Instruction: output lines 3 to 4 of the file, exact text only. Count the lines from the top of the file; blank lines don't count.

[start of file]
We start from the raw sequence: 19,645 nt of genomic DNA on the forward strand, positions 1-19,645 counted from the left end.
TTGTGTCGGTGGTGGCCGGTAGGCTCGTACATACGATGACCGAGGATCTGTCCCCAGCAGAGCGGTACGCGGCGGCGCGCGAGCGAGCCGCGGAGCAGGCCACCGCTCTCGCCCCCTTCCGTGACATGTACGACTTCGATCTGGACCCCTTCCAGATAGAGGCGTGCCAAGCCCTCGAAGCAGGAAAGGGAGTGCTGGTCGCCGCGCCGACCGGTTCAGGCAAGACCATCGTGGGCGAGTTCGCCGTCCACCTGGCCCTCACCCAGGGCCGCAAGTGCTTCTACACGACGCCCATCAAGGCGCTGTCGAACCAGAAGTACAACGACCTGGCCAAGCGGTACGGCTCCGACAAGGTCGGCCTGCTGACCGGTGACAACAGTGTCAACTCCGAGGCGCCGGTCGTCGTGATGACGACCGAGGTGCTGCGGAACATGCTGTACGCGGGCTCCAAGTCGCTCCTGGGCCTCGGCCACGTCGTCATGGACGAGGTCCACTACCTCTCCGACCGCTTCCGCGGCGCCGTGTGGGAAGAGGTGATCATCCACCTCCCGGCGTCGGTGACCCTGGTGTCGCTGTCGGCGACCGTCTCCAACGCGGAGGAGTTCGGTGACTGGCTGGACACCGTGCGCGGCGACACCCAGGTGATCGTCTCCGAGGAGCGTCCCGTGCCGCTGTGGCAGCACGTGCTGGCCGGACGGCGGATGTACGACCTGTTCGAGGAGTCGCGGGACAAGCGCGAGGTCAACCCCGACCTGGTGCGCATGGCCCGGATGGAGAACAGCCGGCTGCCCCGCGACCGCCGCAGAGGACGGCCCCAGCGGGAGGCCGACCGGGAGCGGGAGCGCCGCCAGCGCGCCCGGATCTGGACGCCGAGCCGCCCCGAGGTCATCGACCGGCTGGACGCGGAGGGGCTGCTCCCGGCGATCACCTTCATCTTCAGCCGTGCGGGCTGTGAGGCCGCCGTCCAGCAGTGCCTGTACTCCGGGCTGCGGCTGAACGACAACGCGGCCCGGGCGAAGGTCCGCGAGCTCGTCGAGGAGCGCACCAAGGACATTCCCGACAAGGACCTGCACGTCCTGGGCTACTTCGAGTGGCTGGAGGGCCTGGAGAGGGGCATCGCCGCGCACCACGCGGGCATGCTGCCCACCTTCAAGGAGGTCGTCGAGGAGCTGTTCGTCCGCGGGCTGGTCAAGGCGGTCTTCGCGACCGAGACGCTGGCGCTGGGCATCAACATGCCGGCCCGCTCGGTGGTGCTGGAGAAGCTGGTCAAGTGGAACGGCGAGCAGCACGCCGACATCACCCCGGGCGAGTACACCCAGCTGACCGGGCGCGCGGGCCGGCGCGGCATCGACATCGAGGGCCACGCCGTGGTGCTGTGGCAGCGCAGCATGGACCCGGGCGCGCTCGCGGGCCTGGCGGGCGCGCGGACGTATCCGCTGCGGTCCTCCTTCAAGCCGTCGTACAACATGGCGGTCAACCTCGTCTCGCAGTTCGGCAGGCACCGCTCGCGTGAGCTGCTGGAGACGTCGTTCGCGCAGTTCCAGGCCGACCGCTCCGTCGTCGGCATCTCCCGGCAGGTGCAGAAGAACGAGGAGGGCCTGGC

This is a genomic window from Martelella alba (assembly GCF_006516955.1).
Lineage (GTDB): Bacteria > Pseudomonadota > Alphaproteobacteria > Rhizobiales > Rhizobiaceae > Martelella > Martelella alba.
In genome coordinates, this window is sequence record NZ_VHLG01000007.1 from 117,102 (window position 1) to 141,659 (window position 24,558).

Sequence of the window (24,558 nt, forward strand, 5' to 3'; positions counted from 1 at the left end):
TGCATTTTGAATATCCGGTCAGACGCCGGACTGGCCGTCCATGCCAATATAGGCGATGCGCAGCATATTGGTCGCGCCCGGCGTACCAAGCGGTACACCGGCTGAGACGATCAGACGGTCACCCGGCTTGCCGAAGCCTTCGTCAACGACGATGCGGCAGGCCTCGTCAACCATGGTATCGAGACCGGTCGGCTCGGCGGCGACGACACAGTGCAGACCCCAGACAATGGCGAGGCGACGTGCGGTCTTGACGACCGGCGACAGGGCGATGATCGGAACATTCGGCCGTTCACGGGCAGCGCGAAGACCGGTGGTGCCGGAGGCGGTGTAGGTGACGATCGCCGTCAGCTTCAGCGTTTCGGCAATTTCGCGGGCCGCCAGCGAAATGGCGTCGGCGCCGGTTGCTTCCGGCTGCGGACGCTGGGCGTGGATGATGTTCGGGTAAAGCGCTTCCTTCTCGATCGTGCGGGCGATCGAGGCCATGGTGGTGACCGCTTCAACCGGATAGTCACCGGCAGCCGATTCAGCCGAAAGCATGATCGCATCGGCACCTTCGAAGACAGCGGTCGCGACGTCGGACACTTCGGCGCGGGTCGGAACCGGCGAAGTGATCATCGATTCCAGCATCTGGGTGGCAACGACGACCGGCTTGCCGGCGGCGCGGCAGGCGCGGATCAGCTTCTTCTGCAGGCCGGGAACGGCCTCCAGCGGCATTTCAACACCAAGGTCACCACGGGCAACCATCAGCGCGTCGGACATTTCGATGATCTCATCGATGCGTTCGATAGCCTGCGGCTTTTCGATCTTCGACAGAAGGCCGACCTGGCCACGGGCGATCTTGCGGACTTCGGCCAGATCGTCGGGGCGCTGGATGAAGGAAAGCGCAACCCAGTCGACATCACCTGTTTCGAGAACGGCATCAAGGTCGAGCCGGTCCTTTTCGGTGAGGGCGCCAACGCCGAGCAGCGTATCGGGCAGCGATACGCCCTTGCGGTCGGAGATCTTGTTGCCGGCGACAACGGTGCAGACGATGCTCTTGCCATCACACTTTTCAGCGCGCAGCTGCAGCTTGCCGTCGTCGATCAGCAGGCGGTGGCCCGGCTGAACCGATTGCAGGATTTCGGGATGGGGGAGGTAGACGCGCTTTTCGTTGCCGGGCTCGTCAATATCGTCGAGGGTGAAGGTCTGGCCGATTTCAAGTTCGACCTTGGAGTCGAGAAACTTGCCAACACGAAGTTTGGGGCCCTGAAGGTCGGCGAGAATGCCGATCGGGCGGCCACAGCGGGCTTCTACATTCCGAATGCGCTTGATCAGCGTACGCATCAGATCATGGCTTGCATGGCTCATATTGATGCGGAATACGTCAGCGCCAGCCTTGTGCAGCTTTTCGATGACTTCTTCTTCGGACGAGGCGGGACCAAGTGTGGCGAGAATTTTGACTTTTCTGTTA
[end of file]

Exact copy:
This is a genomic window from Martelella alba (assembly GCF_006516955.1).
Lineage (GTDB): Bacteria > Pseudomonadota > Alphaproteobacteria > Rhizobiales > Rhizobiaceae > Martelella > Martelella alba.